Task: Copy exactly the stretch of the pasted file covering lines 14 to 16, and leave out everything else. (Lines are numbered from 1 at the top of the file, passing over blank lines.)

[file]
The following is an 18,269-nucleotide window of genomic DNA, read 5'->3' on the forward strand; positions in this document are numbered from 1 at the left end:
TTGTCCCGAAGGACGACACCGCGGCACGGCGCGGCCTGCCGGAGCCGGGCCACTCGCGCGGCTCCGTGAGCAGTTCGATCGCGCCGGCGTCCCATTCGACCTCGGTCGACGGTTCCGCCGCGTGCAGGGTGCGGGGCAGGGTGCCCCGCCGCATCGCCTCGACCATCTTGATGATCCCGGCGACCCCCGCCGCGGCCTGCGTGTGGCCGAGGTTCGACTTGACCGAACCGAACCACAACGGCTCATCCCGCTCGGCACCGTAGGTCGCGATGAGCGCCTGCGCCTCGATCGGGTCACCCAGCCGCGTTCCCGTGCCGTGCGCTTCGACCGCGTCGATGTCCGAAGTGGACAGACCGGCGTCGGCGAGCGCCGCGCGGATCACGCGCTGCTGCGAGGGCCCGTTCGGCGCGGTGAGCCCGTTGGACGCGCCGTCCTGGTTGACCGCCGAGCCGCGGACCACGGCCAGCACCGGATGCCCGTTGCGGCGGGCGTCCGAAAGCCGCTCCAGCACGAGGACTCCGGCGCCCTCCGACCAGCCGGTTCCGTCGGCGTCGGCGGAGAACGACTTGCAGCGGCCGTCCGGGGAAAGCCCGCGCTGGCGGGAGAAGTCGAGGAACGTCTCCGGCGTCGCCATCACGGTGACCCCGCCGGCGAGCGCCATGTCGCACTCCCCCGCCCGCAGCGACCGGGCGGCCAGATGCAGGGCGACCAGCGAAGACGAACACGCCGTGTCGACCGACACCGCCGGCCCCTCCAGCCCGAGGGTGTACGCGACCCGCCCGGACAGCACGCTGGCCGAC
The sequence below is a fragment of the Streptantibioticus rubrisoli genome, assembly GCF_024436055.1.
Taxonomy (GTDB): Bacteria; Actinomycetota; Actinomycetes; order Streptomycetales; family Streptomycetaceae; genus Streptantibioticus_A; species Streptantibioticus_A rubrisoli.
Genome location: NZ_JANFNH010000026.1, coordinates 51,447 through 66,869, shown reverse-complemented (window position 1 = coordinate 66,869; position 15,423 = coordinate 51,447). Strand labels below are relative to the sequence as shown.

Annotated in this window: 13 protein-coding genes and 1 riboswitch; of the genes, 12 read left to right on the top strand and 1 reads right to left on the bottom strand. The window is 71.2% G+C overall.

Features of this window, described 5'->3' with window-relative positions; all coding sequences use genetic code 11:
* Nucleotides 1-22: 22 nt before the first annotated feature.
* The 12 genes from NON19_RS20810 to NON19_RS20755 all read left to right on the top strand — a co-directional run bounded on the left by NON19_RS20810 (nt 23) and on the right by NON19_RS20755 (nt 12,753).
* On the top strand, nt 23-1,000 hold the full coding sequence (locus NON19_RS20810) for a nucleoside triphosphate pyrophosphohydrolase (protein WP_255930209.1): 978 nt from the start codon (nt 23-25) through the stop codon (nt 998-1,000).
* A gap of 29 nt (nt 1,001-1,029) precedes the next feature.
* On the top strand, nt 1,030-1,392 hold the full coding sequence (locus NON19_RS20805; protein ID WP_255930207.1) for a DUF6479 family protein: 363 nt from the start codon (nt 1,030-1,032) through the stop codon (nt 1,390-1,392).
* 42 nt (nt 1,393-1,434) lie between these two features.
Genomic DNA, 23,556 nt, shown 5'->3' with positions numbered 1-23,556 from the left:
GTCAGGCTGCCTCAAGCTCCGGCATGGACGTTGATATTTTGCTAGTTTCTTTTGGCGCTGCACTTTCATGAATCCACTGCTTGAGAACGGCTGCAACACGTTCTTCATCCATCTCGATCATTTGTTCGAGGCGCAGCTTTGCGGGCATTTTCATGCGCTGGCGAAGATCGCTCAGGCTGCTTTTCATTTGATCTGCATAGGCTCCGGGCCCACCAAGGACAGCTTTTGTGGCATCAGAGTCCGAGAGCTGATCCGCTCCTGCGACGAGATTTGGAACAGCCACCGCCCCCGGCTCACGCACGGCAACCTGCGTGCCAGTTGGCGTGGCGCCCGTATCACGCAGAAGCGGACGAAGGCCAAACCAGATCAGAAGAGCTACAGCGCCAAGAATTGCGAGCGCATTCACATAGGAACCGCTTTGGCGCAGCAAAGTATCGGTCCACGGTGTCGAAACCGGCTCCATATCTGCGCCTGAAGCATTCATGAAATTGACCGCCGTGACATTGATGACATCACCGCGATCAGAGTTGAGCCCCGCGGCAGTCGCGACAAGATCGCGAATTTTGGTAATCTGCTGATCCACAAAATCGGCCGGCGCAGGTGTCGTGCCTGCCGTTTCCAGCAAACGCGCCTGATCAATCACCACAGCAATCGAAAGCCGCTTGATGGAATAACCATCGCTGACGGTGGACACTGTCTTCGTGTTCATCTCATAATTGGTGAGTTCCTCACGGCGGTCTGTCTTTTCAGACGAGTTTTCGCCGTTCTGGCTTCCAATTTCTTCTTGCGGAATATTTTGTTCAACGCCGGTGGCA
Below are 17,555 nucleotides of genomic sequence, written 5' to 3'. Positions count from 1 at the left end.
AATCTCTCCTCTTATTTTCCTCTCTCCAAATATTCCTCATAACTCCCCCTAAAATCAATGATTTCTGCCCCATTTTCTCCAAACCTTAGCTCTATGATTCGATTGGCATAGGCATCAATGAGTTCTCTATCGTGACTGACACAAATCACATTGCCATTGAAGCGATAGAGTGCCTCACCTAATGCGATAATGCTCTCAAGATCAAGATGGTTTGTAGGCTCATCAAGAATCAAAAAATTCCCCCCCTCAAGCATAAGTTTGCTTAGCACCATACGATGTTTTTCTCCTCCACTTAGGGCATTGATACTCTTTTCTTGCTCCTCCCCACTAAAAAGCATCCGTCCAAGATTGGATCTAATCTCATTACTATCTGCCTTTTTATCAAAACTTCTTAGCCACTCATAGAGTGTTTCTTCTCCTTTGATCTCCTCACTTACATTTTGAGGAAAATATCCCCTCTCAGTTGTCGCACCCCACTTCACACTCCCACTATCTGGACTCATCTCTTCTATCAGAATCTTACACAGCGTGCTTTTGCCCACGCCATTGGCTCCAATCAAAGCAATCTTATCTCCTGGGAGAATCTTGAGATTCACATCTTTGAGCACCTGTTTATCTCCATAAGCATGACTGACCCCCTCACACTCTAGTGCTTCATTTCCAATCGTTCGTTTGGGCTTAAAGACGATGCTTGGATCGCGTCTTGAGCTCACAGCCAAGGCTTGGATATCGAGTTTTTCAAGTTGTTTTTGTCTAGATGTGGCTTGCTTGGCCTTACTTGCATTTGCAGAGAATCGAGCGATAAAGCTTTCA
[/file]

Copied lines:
Genomic DNA, 23,556 nt, shown 5'->3' with positions numbered 1-23,556 from the left:
GTCAGGCTGCCTCAAGCTCCGGCATGGACGTTGATATTTTGCTAGTTTCTTTTGGCGCTGCACTTTCATGAATCCACTGCTTGAGAACGGCTGCAACACGTTCTTCATCCATCTCGATCATTTGTTCGAGGCGCAGCTTTGCGGGCATTTTCATGCGCTGGCGAAGATCGCTCAGGCTGCTTTTCATTTGATCTGCATAGGCTCCGGGCCCACCAAGGACAGCTTTTGTGGCATCAGAGTCCGAGAGCTGATCCGCTCCTGCGACGAGATTTGGAACAGCCACCGCCCCCGGCTCACGCACGGCAACCTGCGTGCCAGTTGGCGTGGCGCCCGTATCACGCAGAAGCGGACGAAGGCCAAACCAGATCAGAAGAGCTACAGCGCCAAGAATTGCGAGCGCATTCACATAGGAACCGCTTTGGCGCAGCAAAGTATCGGTCCACGGTGTCGAAACCGGCTCCATATCTGCGCCTGAAGCATTCATGAAATTGACCGCCGTGACATTGATGACATCACCGCGATCAGAGTTGAGCCCCGCGGCAGTCGCGACAAGATCGCGAATTTTGGTAATCTGCTGATCCACAAAATCGGCCGGCGCAGGTGTCGTGCCTGCCGTTTCCAGCAAACGCGCCTGATCAATCACCACAGCAATCGAAAGCCGCTTGATGGAATAACCATCGCTGACGGTGGACACTGTCTTCGTGTTCATCTCATAATTGGTGAGTTCCTCACGGCGGTCTGTCTTTTCAGACGAGTTTTCGCCGTTCTGGCTTCCAATTTCTTCTTGCGGAATATTTTGTTCAACGCCGGTGGCA
Below are 17,555 nucleotides of genomic sequence, written 5' to 3'. Positions count from 1 at the left end.